APS-C IMAGE QUALITY VS fULL fRAME AT TESTING

Started Feb 24, 2013 | Discussions thread
qianp2k Forum Pro • Posts: 10,350
Re: A bit more help.

Great Bustard wrote:

joger wrote:

stepping in late (busy these days at work)

I am not so sure that any of these above mentioned lenses exist in real world for consumers. They might exist for technical applications or in microscopes or in appliances we normally don't use in photography.

Well, per the PZ test of the 60 / 2.8 macro on a 50D:

and the 100 / 2.8L IS on a 50D:

the 60 / 2.8 macro wins across the aperture range. In other words, there's an example of a lens designed for a smaller format outperforming a lens designed for a larger format.

Now, when comparing between formats, let's go back to what I said:

Now, let's see what happens when we compare across formats, for example, the 100 / 2.8L IS macro on a 50D (1.6x, 15 MP) to a 5D2 (FF, 21 MP), and ignore differences in perspective and/or framing (the reason being so we can eliminate lens sharpness as a variable when testing my claims about the effect of the enlargement ratio and pixel count).

For example, at f/2.8 in the center, PZ records 1400 lw/ph for the 50D, and 2050 lw/ph for the 5D2. Based on the difference in pixel count, we would expect the 5D2 to resolve 1400 x sqrt (21/15) = 1657 lw/ph. Based on the enlargement factor, we would expect the 5D2 to resolve 1400 x 1.6 = 2240 lw/ph. Note that the tested value of 2050 lw/ph lies neatly between these two values.

The same is true for DPR's test. The 100 / 2.8L IS macro resolves 2333 lw/ph on the 50D, and 3391 lw/ph on the 5D2. Based on the difference in pixel count, we would expect the 5D2 to resolve 2333 x sqrt (21/15) = 2673 lw/ph. Based on the enlargement factor, we would expect the 5D2 to resolve 2333 x 1.6 = 3733 lw/ph. Once again, note that the tested value of 3391 lw/ph lies neatly between these two values.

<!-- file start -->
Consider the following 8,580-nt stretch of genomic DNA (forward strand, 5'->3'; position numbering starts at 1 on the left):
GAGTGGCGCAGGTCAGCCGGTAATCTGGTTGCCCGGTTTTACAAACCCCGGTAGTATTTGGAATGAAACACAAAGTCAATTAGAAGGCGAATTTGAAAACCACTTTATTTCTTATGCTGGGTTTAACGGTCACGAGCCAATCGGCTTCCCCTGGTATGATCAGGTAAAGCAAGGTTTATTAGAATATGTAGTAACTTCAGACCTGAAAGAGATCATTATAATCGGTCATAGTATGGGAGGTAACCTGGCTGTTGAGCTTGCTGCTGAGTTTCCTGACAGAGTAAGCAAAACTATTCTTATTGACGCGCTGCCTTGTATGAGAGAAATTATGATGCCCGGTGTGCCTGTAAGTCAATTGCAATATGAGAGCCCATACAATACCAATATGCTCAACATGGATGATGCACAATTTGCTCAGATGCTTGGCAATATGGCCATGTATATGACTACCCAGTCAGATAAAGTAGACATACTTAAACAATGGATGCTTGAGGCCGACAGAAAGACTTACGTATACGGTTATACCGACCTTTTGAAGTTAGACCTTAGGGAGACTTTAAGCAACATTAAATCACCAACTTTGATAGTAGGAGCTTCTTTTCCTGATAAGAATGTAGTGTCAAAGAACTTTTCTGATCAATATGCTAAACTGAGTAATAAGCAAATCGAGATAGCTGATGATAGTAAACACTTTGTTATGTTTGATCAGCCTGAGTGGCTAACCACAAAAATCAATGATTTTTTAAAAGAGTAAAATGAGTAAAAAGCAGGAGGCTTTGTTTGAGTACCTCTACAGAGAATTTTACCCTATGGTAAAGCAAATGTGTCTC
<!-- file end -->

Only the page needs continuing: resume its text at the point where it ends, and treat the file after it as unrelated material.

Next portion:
In fact, the tested value lies 24% above the expected difference for pixel density and 8% below the expected difference for enlargement factor with the PZ test, which is in remarkable agreement with the 27% / 10% difference of the DPR test.

In other words:

http://www.josephjamesphotography.com/equivalence/index.htm#lensvssensor

In short, the resolution as a function of sensor size and pixel count can be summed up as follows:

  • For a given lens sharpness, the difference in resolution (lw/ph) between two systems will be between the ratio of the sensor heights (enlargement ratio) and the ratio of picture height in pixels (linear pixel density). The sharper the lens, the closer the balance will be to the ratio of linear pixel density, the less sharp the lens, the closer the balance will be to the enlargement ratio.

However, the lenses specifically designed for smaller formats are often sharper than the lenses designed for larger formats. Whether or not this is enough to overcome the difference in sensor size depends on the specific lens-sensor combination, and, of course, whether or not we are comparing at the same AOV and DOF.

Joe, it doesn't work proportionally in the rule of diminishing return. a $2000 camera doesn't necessarily has 2x better IQ than a $1000 camera. 36mp D800 doesn't have 1.6x (36/22) better IQ than 22mp 5D3, 24-70L/2.8 II doesn't have about 3x better optical quality than 24-105L if you compare on prices ...

So it’s a matter of your expectation on return. For some people FF worth every penny for even only 10% better IQ than APS-C (actually larger than that). For others, why APS-C that still too big/heavy, why not mFT, 1” and compact?

But anyway your analysis doesn't prove lenses designed for smaller sensors are better than ones designed for bigger sensors. You cannot test lenses alone anyway.

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